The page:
WINTER IS HERE

‘Game of Thrones’ Season 6 Finale: All Hail Cersei, the Baddest Bitch in Westeros

The thrilling finale to the HBO epic saw several major developments take place, from Cersei’s vengeance to the series’ biggest reveal yet. [Warning: Spoilers]

Winter is here, dragons are coming, and the Game of Thrones endgame has begun.

The “Winds of Winter,” the Season 6 finale named for the still-unreleased George R.R. Martin book, mercilessly cleared the board of all but the final players in the fight for control over Westeros. The Freys are now but a musty and dimly lit memory. House Tyrell was nearly crushed out of existence. And the High Sparrow, his fanatics, and the aristocrats of King’s Landing exploded into unholy flames in the most staggering display of ruthlessness all season.

Mad Queen Cersei detonated the dozens of barrels of wildfire that Aerys Targaryen once kept squirreled away under the Red Keep. In one precisely orchestrated coup, she rid herself of all her enemies, viciously exacted her revenge on those who dared humiliate her (RIP Septa Unella), and forcibly took back power after two seasons of surrendering it.

Not even she could have known this would end with her sitting on the Iron Throne, though. Cersei is one of the show’s most fascinating characters: a squandered intellect, a fierce mother, and a selfish, proud, and petty woman, unabashedly attuned to her own desires. She’s chafed at the limits of her station and her gender for most of her life; much of Cersei’s early characterization focused on her frustration at her father for refusing to teach her how to rule along with her brothers.

So watching those limits suddenly be lifted, watching her don a crown and sit on the throne at the same time that she’s just lost her last child (Tommen walks out a window with the gravitas of a Bugs Bunny cartoon strolling off a cliff), is to watch an unknown entity assume the highest position of power in the Seven Kingdoms. She’s no longer a king's wife, no longer the Queen Mother. She’s an unmarried queen—likely the first in Westeros history.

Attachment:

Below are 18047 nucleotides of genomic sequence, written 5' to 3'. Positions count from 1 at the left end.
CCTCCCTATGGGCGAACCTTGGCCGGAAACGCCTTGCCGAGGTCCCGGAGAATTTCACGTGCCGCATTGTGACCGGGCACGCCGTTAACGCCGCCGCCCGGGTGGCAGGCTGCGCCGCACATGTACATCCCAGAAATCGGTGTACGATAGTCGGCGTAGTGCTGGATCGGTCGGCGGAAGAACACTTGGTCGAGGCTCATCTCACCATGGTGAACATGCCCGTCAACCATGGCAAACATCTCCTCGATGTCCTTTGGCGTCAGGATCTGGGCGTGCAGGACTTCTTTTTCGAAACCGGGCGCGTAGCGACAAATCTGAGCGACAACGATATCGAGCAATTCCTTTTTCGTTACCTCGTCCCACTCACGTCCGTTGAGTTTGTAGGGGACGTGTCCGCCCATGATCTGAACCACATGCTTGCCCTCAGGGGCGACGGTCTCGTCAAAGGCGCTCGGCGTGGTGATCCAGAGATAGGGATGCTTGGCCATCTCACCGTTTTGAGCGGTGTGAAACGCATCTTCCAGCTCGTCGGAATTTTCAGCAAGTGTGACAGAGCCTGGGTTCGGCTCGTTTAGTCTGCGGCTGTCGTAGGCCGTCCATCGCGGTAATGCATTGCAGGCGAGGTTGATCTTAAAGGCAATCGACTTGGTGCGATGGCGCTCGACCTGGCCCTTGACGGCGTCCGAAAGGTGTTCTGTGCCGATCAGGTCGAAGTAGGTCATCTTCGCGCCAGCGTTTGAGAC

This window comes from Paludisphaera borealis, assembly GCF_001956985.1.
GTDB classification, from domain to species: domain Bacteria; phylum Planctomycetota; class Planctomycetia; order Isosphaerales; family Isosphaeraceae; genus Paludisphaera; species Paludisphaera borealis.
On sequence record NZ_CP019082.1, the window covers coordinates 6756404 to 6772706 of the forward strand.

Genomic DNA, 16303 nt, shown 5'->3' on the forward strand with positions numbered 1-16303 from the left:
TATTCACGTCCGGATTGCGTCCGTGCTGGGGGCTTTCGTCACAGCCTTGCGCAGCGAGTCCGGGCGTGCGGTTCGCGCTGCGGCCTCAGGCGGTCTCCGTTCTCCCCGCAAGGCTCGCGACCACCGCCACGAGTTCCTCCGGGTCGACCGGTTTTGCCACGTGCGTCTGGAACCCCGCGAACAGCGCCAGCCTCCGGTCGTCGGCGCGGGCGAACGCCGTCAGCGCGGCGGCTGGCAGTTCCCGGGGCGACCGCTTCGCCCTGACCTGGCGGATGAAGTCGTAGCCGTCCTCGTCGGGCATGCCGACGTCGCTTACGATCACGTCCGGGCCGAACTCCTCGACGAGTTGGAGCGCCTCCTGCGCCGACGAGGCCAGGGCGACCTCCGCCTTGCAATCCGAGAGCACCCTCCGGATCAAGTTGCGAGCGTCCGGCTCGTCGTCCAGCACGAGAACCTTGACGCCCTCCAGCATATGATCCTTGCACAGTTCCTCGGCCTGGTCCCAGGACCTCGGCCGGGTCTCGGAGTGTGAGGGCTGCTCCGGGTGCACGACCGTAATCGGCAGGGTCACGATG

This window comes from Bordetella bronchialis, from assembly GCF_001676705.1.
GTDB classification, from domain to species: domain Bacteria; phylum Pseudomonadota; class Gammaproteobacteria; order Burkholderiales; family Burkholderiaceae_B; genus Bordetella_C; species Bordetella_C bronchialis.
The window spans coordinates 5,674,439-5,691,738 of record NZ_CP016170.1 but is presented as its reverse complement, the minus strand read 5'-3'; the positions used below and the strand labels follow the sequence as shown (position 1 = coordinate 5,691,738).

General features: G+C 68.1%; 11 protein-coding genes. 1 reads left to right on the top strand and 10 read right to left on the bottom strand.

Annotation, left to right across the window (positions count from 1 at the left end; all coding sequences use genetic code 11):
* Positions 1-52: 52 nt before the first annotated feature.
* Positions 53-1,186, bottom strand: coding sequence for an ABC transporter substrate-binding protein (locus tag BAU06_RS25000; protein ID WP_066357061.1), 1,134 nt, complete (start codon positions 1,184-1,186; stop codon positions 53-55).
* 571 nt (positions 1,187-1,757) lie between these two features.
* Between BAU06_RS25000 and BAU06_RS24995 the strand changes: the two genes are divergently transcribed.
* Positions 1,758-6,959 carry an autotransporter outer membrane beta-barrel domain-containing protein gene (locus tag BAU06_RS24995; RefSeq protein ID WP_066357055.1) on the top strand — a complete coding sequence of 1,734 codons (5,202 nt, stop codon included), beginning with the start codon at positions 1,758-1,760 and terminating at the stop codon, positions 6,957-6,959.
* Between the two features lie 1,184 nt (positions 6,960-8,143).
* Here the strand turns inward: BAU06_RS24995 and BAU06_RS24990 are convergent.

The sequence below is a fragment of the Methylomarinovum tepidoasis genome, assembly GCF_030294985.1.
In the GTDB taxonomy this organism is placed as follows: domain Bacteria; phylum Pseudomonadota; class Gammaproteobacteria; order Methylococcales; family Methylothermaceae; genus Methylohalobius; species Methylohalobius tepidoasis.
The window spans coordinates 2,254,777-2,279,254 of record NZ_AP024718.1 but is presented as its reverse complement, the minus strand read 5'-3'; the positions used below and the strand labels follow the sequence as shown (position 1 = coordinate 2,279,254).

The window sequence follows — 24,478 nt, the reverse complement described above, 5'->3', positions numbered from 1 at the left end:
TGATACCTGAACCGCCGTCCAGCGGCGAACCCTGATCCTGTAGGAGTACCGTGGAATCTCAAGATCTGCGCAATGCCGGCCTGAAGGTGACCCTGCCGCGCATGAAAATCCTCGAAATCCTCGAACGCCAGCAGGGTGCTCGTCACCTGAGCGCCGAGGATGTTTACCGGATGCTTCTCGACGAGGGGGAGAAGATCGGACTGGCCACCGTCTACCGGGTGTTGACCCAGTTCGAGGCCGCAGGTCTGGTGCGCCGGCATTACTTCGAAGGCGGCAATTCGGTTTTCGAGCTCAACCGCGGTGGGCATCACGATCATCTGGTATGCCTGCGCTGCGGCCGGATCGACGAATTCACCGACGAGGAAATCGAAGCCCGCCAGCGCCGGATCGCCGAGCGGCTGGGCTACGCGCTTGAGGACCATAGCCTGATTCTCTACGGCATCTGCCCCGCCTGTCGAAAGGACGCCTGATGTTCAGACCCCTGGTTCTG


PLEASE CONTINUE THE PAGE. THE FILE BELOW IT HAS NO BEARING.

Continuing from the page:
Of course, Cersei isn’t likely to rule for long. The prophecy that Maggy the witch foretold for her, the one that predicted the deaths of her children, also said Cersei would rule one day, but only until “there comes another, younger and more beautiful, to cast you down and take all you hold dear.” (Sound like any dragon queens you know?) After that, the prophecy predicts Cersei’s demise: “When your tears have drowned you, the Valonquar shall wrap his hands around your pale white throat and choke the life from you.”

“Valonquar” is Valyrian for “little brother.” Tyrion, newly appointed Hand of the Queen, is en route back to King’s Landing with Daenerys—though it would be the ultimate test of (technically younger twin) Jaime’s honor if he again had to kill his ruler to save the city of King’s Landing. Or maybe in this case, all of Westeros.

Cersei’s revenge on the elite of King’s Landing is also likely to go down as the show’s greatest-ever feat of prolonged suspense and one of its most stunningly crafted sequences, period. Director Miguel Sapochnik (“Hardhome,” “Battle of the Bastards”) makes the best of the episode’s extended 80-minute running time by dwelling on small, meditative moments at first—the High Sparrow, Margaery, Cersei, and Tommen each preparing for the trial—then escalating into moments of unease, then abject horror, then jaw-dropping shock and spectacle.

Much is owed to composer Ramin Djawadi’s flawless musical direction, peppered with soft pianos that add unease to dazzling visuals: from the debut of Cersei’s war-like new gown—black embroidery, high neck, silver chains—to the chilling sight of a dozen of Varys’s “little birds” turning on Maester Pycelle, to the agonizing moments before the explosion itself as Margaery desperately tries to convince the High Sparrow to evacuate.

Seeing as sharp a mind as Margaery done in by the High Sparrow’s patronizing arrogance (he underestimated Cersei; she would not have but she was entrapped by her own double-agent plans, sigh) is a blow more severe than the show has been willing to deal all season. It’s been a relatively bloodless 10 weeks in terms of main character deaths, and none all season have redefined the parameters of the game the way Margaery’s (and Tommen’s) have.